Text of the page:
“The rebound will be a lot slower” from the U.S.-China Phase One Agreement

After nearly eighteen months of the trade war with China, the two sides came to a partial agreement last week. Phase One was signed at a White House ceremony demonstrating what many hope is the beginning of the end. What was agreed upon and what does it mean for the North Dakota farmers who have felt the brunt of the on-going trade war? Dr. Fayne Olson with NDSU Agribusiness and Applied Economics breaks it down.

Dr. Olson joined me on my KFGO radio show, “Afternoons Live” to discuss the Phase One agreement. I wanted to know what are the implications and key takeaways from an expert. You can listen to his breakdown below:

 

The rebound will be a lot slower. – Dr. Frayne Olson, NDSU Agribusiness and Applied Economics

The positive impacts of Phase One will likely take time to be felt by ND farmers. The market response to the signed agreement was rather neutral and a lot has changed as the trade war raged. China went elsewhere for some of their ag products. “We’re not going to go back to the way it was before.” Dr. Olson said.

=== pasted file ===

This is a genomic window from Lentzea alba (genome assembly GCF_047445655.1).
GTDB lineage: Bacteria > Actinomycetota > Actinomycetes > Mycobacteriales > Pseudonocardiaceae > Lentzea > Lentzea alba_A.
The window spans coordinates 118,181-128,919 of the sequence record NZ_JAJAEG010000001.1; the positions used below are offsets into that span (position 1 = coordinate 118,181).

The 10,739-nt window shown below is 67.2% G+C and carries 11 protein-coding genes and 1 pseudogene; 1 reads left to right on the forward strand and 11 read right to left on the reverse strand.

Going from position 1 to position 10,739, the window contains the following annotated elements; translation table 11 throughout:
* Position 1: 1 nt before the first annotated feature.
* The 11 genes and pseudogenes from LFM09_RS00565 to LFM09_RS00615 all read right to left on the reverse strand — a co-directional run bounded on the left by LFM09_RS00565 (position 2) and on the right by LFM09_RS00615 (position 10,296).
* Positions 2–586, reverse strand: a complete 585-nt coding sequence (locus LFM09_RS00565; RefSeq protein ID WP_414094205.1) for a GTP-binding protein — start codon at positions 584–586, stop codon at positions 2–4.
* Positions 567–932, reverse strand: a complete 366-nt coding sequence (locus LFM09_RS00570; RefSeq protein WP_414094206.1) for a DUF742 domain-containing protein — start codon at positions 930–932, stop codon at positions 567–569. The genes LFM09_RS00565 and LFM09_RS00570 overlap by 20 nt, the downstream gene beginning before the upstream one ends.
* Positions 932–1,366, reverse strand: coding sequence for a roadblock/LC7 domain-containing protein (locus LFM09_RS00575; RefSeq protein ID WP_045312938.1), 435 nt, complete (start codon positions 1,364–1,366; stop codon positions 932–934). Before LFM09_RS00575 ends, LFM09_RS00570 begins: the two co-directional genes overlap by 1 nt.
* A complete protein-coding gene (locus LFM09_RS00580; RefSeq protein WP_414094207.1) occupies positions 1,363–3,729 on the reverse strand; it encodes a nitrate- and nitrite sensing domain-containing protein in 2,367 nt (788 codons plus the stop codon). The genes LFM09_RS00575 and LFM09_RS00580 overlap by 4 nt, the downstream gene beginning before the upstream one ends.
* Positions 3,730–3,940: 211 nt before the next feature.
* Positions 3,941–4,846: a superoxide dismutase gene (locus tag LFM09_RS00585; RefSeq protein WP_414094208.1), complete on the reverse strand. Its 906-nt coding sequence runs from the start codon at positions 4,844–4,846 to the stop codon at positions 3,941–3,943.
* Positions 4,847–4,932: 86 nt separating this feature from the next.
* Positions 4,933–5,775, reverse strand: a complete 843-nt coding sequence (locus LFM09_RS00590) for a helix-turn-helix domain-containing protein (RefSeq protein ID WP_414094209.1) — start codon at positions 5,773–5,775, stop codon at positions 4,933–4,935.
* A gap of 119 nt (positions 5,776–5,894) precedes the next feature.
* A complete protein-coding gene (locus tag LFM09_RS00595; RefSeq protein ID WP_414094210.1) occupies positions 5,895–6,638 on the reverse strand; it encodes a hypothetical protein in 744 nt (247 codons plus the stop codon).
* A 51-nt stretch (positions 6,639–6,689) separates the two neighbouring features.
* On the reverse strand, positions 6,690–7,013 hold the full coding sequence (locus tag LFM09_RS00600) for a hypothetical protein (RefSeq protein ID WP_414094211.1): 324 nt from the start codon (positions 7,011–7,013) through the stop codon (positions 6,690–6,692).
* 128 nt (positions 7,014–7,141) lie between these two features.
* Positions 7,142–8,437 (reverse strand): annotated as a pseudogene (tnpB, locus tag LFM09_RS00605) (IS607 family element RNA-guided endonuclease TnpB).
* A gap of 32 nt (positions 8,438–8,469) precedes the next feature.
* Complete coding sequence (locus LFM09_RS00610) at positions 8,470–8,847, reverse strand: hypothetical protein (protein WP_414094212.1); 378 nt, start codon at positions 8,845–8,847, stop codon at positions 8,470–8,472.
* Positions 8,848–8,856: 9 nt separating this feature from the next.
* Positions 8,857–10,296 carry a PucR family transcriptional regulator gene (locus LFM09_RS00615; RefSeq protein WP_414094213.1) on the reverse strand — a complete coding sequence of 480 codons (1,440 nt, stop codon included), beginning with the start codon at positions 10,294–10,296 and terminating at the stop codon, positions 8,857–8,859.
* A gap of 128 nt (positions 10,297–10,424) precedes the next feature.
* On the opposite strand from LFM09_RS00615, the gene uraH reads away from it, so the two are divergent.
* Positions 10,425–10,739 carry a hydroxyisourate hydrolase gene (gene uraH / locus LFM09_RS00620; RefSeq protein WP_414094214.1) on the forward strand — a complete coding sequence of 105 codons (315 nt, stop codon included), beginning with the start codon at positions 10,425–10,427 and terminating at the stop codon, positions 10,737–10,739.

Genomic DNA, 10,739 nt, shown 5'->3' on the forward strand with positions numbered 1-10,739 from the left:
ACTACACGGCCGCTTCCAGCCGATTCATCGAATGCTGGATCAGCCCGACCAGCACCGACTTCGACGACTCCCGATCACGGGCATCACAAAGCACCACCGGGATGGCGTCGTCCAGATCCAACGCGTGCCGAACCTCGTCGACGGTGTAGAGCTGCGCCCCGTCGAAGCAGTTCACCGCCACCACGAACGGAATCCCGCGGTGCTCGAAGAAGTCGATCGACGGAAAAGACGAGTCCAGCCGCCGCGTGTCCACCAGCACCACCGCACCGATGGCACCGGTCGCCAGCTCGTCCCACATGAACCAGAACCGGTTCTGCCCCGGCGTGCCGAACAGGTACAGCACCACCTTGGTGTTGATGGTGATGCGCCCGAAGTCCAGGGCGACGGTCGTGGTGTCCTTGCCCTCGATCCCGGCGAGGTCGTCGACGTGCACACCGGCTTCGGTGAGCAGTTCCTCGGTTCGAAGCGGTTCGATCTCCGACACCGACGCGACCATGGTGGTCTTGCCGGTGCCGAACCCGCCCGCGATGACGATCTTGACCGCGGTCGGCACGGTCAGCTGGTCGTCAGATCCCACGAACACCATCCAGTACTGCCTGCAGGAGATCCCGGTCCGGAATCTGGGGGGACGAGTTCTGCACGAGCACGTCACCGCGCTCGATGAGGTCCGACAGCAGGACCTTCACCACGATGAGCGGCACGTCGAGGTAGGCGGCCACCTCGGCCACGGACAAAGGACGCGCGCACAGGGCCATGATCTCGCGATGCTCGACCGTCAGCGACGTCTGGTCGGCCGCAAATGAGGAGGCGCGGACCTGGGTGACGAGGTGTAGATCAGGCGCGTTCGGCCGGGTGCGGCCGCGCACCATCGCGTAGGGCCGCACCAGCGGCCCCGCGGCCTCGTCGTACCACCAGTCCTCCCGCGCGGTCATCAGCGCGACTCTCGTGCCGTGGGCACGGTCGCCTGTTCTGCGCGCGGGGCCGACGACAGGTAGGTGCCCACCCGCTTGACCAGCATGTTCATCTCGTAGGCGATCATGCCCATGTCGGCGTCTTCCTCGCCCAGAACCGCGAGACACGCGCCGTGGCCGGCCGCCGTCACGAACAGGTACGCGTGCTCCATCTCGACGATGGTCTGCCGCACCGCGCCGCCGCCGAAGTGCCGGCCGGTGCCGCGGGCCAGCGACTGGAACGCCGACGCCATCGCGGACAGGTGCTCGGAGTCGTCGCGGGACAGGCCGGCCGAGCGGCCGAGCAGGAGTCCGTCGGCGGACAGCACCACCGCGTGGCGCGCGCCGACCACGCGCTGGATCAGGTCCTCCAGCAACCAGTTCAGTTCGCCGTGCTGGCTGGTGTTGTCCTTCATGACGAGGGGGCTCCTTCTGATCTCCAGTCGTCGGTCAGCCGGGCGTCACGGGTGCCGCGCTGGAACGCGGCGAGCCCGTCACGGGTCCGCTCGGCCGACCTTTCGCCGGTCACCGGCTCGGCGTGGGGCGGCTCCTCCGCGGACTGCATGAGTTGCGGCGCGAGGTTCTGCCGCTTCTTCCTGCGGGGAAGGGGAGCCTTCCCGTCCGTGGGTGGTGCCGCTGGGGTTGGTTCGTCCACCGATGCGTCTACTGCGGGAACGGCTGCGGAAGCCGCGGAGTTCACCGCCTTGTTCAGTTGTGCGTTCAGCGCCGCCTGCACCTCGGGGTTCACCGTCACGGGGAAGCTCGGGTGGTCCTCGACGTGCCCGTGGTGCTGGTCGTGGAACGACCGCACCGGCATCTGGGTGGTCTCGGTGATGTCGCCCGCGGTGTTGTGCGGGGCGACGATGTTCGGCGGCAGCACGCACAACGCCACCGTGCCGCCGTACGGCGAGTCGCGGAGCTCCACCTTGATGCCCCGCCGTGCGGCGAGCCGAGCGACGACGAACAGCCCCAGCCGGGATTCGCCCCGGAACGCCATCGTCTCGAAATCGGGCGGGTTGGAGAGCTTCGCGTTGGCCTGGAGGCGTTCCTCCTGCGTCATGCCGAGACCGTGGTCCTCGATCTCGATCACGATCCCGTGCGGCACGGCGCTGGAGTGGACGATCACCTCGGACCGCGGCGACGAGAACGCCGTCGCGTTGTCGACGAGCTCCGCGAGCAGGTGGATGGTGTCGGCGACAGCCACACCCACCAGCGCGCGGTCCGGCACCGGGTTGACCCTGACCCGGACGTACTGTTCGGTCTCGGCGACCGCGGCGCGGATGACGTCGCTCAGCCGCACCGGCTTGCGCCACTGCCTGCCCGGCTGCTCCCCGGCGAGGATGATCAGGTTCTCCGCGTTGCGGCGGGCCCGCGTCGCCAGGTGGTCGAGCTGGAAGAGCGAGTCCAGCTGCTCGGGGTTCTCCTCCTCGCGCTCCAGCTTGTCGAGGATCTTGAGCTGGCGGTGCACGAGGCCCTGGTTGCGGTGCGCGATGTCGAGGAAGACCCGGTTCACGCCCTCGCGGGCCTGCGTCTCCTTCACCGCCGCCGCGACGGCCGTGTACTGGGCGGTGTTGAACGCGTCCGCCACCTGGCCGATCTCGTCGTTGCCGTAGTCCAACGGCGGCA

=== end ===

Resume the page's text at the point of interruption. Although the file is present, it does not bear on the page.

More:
My question is, will the slow rebound coupled with billions in federal farm aid be enough for the vast majority of family farms to continue? Recall, reports show the aid distribution went not only to large farms but southern farms.

The other notion that gives me pause is the history of behavior from China. Is there a loophole or out of some sort that means this isn’t the ultimate conclusion? For example, can Phase One be used as a bargaining chip in the negotiation for Phase Two? It seems everyone has agreed at some point that the practices of China in certain trade aspects have been suspect. That is why some cheered on the trade war. China had to be held accountable!

The signing of Phase One is a good first step, but should also be met with cautious optimism. The “pain threshold” of farmers questioned by Kevin Cramer was reached by many across the country over the last eighteen months. Some were unable to continue the work while politicians questioned their endurance. Will the band-aid and time heal and make whole? Let’s hope.

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